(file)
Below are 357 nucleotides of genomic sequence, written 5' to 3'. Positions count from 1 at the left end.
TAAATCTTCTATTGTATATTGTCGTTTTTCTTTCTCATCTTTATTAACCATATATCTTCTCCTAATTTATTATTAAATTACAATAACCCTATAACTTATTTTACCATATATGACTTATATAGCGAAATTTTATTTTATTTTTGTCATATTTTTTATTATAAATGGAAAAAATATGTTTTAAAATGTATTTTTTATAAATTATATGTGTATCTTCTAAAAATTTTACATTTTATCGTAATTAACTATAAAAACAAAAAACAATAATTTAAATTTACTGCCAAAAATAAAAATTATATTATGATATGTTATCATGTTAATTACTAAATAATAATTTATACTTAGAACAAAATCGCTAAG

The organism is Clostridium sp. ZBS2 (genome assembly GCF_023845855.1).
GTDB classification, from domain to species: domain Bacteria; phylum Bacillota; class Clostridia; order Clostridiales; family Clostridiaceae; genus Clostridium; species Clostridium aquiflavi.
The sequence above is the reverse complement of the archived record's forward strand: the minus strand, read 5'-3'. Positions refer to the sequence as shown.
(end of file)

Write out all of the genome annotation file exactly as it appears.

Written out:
Below are 357 nucleotides of genomic sequence, written 5' to 3'. Positions count from 1 at the left end.
TAAATCTTCTATTGTATATTGTCGTTTTTCTTTCTCATCTTTATTAACCATATATCTTCTCCTAATTTATTATTAAATTACAATAACCCTATAACTTATTTTACCATATATGACTTATATAGCGAAATTTTATTTTATTTTTGTCATATTTTTTATTATAAATGGAAAAAATATGTTTTAAAATGTATTTTTTATAAATTATATGTGTATCTTCTAAAAATTTTACATTTTATCGTAATTAACTATAAAAACAAAAAACAATAATTTAAATTTACTGCCAAAAATAAAAATTATATTATGATATGTTATCATGTTAATTACTAAATAATAATTTATACTTAGAACAAAATCGCTAAG

The organism is Clostridium sp. ZBS2 (genome assembly GCF_023845855.1).
GTDB classification, from domain to species: domain Bacteria; phylum Bacillota; class Clostridia; order Clostridiales; family Clostridiaceae; genus Clostridium; species Clostridium aquiflavi.
The sequence above is the reverse complement of the archived record's forward strand: the minus strand, read 5'-3'. Positions refer to the sequence as shown.